13. Oh dear, they didn’t get their stories straight. They actually said the entire first half of the year was warmer? But they were saying the polar vortex was the result of climate change. You gotta fix your narrative and then fix the data, guys, or we’ll never believe you.

    1. Hopefully one day you will understand the difference between global temperatures compared to temperatures in one portion of the globe, such as North America.

  14. HIDE THE DECLINE baby!

  15. Hi Ron, I’ve been remiss in not commenting on this before, 70 hour workweeks and small children 🙂

    Anyways, your July 1 article on the NCDC issues is probably the best one I’ve seen. As I wrote and published my own code to validate Heller/Goddard’s claims (one tiny piece of evidence among a flood of others that convinced Watts that Goddard was in fact on to something) I find some small personal vindication in noticing today NCDC’s statement on the same day that there was, in fact, a serious error that needed to be corrected, their concomitant claims of all is well!” notwithstanding.


    That said, reading Heller’s site and web feed for some months, he’s always made another (perhaps stronger) criticism, one that applies to BEST as well as NCDC: numerous proxies suggest the adjustments are wrong.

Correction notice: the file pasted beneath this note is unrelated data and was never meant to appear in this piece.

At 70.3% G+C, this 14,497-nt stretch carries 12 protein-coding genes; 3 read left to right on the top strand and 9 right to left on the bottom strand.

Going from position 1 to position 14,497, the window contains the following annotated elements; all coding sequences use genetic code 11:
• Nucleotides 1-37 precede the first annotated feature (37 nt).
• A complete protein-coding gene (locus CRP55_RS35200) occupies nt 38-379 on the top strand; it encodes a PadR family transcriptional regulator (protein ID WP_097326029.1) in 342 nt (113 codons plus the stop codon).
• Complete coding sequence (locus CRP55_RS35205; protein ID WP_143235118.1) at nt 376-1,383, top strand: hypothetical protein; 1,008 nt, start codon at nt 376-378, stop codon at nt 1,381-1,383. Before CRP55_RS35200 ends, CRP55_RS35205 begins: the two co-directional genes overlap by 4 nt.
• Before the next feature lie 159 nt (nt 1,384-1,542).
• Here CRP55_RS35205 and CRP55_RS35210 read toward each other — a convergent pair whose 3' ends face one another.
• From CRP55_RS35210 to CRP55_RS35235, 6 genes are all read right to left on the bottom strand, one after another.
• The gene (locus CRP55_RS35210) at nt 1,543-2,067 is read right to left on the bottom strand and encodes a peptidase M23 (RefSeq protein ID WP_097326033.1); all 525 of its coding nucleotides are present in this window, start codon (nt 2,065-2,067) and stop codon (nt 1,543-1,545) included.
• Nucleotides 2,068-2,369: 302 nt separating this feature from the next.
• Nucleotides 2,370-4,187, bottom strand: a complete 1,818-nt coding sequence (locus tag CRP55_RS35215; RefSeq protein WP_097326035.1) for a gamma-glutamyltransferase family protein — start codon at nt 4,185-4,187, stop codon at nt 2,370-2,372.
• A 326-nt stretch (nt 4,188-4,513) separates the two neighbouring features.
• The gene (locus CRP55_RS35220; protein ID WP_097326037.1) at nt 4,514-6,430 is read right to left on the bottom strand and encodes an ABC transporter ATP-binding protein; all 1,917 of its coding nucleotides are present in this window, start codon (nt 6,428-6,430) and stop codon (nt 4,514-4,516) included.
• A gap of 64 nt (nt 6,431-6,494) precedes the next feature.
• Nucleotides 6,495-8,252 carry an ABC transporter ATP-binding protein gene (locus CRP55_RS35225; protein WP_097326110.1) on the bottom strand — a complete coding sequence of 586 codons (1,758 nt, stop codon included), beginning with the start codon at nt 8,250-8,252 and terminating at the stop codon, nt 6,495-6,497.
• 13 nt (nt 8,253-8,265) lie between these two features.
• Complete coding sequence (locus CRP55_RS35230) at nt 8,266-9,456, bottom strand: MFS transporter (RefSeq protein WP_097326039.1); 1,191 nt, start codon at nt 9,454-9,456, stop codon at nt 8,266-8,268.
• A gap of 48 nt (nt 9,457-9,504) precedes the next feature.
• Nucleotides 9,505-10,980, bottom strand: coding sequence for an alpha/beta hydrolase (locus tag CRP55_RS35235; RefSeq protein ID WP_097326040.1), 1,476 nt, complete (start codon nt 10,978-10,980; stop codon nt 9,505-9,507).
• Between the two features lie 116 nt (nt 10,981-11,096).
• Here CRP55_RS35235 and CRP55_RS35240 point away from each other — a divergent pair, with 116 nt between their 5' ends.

BEST should not be viewed as a validation of NCDC. I know Zeke and others like to claim this, but this is like claiming that a set of directions that get you to the wrong address must be correct because other sets of directions using different streets also lead to the same wrong address. The validation should be against the results, not the methods.

  16. And there are serious problems there. I have been trying off and on to establish a comprehensive list, but off the top of my head we have: Great Lakes ice extent, Great Lakes ice latest dates, snowfall, economic indicators, number of 90 degree days recorded, number of 100 degree days recorded, known siting issues, and the late twentieth century proxy decline that led to the infamous “hide the decline.” All of these suggest that the mid-1930s were warmer than the current temps — exactly what the raw data says.

    Some of these comparisons are laugh-out-loud ridiculous. For instance, if you look at the Great Lakes regional temperatures for 2014, you’ll see NCDC finds them to be considerably warmer than average, despite the fact Great Lakes ice extent and latest ice date both have the largest values on record for the United States over the last 120 years. Has AGW changed the melting point of water? The raw data says 2014 was the coldest year on record. Which of those is more plausible?

  17. The burden of proof should always weigh much more heavily on those who claim the raw measurements need adjustment — as you correctly point out, when the adjustments are as large as the reported trend, this says the signal/noise ratio is high, and one can always find a desired signal in sufficiently noisy data.

    And among other problems, the BEST team’s methods found negative UHI, which defies all common sense. Does anyone really believe making individual stations warmer is creating a cooling trend?

    And back to productive things for me 🙂